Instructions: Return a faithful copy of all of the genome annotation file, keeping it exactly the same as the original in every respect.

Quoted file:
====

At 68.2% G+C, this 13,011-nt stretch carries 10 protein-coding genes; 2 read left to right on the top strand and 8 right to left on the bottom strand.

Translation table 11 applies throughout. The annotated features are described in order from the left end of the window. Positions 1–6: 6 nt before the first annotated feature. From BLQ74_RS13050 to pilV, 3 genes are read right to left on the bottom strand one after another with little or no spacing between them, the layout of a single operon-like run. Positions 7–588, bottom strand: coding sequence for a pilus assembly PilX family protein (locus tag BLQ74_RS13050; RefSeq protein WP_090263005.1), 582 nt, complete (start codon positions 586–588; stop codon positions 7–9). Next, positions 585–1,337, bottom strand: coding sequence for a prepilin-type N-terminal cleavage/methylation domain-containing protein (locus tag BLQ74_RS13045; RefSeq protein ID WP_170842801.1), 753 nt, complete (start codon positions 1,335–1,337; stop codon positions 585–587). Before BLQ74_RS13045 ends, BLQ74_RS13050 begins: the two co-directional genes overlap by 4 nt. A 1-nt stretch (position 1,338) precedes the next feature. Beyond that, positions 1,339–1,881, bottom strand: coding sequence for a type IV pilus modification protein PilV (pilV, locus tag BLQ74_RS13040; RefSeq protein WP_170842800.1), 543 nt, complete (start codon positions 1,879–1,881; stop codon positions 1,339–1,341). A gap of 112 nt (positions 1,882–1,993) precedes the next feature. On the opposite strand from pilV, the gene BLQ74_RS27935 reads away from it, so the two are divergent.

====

At 68.2% G+C, this 13,011-nt stretch carries 10 protein-coding genes; 2 read left to right on the top strand and 8 right to left on the bottom strand.

Translation table 11 applies throughout. The annotated features are described in order from the left end of the window. Positions 1–6: 6 nt before the first annotated feature. From BLQ74_RS13050 to pilV, 3 genes are read right to left on the bottom strand one after another with little or no spacing between them, the layout of a single operon-like run. Positions 7–588, bottom strand: coding sequence for a pilus assembly PilX family protein (locus tag BLQ74_RS13050; RefSeq protein WP_090263005.1), 582 nt, complete (start codon positions 586–588; stop codon positions 7–9). Next, positions 585–1,337, bottom strand: coding sequence for a prepilin-type N-terminal cleavage/methylation domain-containing protein (locus tag BLQ74_RS13045; RefSeq protein ID WP_170842801.1), 753 nt, complete (start codon positions 1,335–1,337; stop codon positions 585–587). Before BLQ74_RS13045 ends, BLQ74_RS13050 begins: the two co-directional genes overlap by 4 nt. A 1-nt stretch (position 1,338) precedes the next feature. Beyond that, positions 1,339–1,881, bottom strand: coding sequence for a type IV pilus modification protein PilV (pilV, locus tag BLQ74_RS13040; RefSeq protein WP_170842800.1), 543 nt, complete (start codon positions 1,879–1,881; stop codon positions 1,339–1,341). A gap of 112 nt (positions 1,882–1,993) precedes the next feature. On the opposite strand from pilV, the gene BLQ74_RS27935 reads away from it, so the two are divergent.